When you are in the kitchen getting a snack for you or your family, you automatically give the pig some of the snacks you are having. Here you are teaching your pig they can have whatever you are having, whenever you are having it or when you enter the kitchen or a specific room of the house. Another, when your pig awakes early in the wee morning hours or demands to be fed at obscure times and you get up and feed them in hopes that it will keep them quiet, even if for a few minutes. Here you are teaching your pig that it can demand whatever it wants of you, whenever it wants it. If your pig squeals/screams loudly till something he wants is given to him, again, he has won and you are teaching him this behavior is ok and desired. The pig will continue to push, push, push till it gets whatever it is after and sometimes this can even lead to dangerous behavior. All these examples are prime indicators of a spoiled pig in the making.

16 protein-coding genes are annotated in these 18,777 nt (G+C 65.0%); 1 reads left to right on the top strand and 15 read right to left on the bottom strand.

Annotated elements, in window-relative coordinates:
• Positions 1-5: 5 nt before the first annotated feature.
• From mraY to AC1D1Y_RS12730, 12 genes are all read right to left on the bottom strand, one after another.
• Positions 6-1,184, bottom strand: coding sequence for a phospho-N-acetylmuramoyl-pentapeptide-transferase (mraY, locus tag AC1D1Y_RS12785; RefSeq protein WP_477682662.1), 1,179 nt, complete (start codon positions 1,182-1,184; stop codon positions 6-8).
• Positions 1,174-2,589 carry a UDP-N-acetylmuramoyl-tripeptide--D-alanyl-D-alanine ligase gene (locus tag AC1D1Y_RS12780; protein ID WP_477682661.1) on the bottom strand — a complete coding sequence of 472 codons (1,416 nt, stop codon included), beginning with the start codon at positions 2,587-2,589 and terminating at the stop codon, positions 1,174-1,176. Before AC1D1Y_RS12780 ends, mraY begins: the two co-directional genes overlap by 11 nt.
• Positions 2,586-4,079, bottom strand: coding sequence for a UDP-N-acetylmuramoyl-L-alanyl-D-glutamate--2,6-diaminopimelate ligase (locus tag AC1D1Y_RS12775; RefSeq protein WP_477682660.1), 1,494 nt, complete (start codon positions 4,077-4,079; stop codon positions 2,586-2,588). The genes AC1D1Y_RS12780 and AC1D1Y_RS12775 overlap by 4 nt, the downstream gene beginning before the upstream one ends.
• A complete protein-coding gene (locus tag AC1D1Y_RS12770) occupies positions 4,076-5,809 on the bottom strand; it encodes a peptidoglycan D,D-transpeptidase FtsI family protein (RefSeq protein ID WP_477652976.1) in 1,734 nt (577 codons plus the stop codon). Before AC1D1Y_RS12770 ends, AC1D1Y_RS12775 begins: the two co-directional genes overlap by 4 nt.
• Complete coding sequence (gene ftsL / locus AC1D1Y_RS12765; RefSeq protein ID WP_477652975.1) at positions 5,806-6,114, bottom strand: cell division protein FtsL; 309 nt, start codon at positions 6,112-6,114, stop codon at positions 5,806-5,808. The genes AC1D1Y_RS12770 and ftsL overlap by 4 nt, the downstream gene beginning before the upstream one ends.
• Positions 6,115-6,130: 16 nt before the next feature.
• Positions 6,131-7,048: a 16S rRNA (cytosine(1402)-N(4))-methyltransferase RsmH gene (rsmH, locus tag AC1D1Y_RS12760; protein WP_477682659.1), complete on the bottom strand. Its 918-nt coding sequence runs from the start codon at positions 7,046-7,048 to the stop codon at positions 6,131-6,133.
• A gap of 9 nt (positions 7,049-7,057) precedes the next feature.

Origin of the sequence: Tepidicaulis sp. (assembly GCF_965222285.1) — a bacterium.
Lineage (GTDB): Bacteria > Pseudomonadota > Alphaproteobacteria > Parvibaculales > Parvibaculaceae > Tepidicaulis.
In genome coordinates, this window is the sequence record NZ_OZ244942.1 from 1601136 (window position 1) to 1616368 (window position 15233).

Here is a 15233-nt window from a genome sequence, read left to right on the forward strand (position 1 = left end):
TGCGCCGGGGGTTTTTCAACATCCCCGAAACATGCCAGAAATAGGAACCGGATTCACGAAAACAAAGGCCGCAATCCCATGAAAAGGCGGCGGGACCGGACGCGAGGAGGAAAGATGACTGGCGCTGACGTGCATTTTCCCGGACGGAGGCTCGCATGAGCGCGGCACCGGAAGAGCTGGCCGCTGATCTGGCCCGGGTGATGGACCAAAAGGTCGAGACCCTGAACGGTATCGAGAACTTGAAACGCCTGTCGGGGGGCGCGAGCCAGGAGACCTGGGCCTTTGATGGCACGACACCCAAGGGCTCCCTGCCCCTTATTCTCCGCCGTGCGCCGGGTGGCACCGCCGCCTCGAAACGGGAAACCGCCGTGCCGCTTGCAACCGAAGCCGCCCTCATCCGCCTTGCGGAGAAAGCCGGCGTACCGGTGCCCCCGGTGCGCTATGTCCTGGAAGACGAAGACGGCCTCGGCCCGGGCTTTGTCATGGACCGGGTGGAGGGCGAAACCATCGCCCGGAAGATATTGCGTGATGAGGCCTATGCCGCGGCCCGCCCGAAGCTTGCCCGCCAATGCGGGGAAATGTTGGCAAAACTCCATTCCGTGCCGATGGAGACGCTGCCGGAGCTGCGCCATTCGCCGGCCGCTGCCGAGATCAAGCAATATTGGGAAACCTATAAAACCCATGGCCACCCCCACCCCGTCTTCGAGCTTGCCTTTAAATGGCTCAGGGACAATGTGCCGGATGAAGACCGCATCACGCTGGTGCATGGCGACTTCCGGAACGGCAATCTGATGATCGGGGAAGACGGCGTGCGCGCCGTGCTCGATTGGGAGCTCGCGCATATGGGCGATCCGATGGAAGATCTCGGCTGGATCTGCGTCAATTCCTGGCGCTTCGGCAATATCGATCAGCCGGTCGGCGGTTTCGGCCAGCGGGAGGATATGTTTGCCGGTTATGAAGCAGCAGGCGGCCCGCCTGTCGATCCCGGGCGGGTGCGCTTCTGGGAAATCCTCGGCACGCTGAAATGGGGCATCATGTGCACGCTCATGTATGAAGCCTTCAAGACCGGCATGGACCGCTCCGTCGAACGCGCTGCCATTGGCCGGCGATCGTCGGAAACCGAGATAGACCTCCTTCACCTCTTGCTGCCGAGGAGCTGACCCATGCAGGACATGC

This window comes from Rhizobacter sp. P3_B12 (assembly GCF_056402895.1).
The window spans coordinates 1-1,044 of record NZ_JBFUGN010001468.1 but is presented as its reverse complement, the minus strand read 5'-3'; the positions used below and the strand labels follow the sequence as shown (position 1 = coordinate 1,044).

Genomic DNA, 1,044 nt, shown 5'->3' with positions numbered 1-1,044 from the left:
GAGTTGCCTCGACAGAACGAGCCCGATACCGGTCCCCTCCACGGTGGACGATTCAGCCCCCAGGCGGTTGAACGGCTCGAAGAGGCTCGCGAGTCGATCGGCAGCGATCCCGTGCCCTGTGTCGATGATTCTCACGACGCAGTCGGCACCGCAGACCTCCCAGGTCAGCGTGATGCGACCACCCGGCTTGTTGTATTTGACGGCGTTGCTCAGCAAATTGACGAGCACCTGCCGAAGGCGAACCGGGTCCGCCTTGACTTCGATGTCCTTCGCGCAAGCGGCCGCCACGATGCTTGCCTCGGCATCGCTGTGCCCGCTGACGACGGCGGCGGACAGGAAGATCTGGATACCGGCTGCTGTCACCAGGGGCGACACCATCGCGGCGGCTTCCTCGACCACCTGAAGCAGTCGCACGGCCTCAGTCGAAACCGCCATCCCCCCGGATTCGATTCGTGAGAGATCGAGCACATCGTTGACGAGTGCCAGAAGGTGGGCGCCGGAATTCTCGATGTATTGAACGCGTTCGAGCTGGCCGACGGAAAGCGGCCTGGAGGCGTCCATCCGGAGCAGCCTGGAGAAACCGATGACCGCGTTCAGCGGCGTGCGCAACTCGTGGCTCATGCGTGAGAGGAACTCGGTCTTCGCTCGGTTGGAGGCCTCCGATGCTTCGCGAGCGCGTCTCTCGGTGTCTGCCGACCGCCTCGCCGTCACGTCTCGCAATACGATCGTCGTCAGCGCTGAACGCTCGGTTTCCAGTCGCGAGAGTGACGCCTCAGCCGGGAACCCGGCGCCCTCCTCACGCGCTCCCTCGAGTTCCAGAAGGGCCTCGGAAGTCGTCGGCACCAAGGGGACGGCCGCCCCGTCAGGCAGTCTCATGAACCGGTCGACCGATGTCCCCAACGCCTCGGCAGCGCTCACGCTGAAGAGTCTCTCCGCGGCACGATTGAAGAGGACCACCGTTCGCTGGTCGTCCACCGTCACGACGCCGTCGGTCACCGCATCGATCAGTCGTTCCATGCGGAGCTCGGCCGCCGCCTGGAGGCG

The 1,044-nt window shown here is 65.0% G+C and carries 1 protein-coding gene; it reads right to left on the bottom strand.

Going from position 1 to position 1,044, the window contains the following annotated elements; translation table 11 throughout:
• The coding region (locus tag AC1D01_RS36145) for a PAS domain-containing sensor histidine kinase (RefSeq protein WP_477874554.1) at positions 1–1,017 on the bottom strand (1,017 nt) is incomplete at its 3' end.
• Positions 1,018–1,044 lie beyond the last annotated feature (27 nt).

We can't stress enough that every pig is an individual in personality and behavior. Some people will in fact get lucky and have a pig that is given in to constantly and yet the pig stays calm and easy to work with regardless. However, this is not the norm and should not be expected. With some pigs that remain on the smaller stature end of the scale, giving in to them is easy and possibly easier to deal with, even if they do start to show symptoms of a spoiled pig. It's always easier to scold a Chihuahua than it is an unwilling Great Dane! Even with differing personalities, we never suggest setting your pig up for this type of behavior, even if you, "don't think it will ever happen to my cute pig."